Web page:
Thursday's data includes Initial Claims (Consensus: 455k from 462k), Leading Indicators (Consensus: +0.3%), and the Philly Fed Index (Consensus: +2.0 from -0.7). Optimism springs eternal. The bounce last week in 'Claims is expected to be reversed, and the bounce last month in Philly Fed from -7.7 to -0.7 is expected to be extended. I don't see the reason for such optimism, although to be sure these would be pretty marginal improvements and probably not worth a pizza party. St. Louis Fed President Bullard is actually giving a press briefing specifically on monetary policy at 2pm ET; in the evening Hoenig is going to tell everyone why the Fed needs to start hiking rates when he expounds on the US Economic Outlook at a speech in Albuquerque. Finally, the Treasury will announce the size of the 5y TIPS reopening tomorrow.

At this point, I expect markets will hold serve for at least another week but may begin to lose steam as the Fed meeting approaches. I wouldn't be looking to ride the last 2%, though, and I don't see the potential for another 10%.



Michael Ashton

Author: Michael Ashton

Michael Ashton, CFA

Michael Ashton

Michael Ashton is Managing Principal at Enduring Investments LLC, a specialty consulting and investment management boutique that offers focused inflation-market expertise. He may be contacted through that site. He is on Twitter at @inflation_guy

Prior to founding Enduring Investments, Mr. Ashton worked as a trader, strategist, and salesman during a 20-year Wall Street career that included tours of duty at Deutsche Bank, Bankers Trust, Barclays Capital, and J.P. Morgan.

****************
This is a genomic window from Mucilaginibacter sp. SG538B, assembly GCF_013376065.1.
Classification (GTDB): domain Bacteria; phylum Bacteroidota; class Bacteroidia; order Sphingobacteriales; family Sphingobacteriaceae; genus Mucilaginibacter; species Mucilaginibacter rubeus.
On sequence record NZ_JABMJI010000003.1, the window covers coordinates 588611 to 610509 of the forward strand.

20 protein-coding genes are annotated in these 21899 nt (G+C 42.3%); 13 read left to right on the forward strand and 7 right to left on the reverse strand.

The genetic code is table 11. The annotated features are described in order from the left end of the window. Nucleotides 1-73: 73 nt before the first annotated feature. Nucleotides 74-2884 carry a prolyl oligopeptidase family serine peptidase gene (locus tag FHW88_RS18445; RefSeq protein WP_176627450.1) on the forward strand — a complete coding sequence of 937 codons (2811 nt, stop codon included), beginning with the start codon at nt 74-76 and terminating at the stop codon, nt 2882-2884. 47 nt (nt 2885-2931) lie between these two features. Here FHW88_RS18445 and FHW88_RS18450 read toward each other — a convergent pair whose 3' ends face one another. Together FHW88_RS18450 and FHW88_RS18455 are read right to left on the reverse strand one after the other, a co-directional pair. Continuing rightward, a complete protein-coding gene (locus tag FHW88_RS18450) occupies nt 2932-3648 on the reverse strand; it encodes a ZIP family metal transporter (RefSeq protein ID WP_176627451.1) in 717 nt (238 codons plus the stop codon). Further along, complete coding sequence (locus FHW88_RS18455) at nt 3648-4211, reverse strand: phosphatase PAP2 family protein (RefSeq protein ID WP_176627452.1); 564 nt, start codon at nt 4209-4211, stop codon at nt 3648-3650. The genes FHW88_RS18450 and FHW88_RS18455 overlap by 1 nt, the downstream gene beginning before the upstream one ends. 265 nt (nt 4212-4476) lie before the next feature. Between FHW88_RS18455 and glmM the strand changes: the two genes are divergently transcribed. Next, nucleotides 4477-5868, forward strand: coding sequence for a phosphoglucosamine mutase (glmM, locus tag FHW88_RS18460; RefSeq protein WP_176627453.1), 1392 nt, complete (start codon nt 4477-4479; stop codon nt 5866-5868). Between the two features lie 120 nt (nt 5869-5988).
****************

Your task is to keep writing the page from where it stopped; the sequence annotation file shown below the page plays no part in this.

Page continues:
Since 2003 he has played an integral role in developing the U.S. inflation derivatives markets and is widely viewed as a premier subject matter expert on inflation products and inflation trading. While at Barclays, he traded the first interbank U.S. CPI swaps. He was primarily responsible for the creation of the CPI Futures contract that the Chicago Mercantile Exchange listed in February 2004 and was the lead market maker for that contract. Mr. Ashton has written extensively about the use of inflation-indexed products for hedging real exposures, including papers and book chapters on "Inflation and Commodities," "The Real-Feel Inflation Rate," "Hedging Post-Retirement Medical Liabilities," and "Liability-Driven Investment For Individuals." He frequently speaks in front of professional and retail audiences, both large and small. He runs the Inflation-Indexed Investing Association.

For many years, Mr. Ashton has written frequent market commentary, sometimes for client distribution and more recently for wider public dissemination. Mr. Ashton received a Bachelor of Arts degree in Economics from Trinity University in 1990 and was awarded his CFA charter in 2001.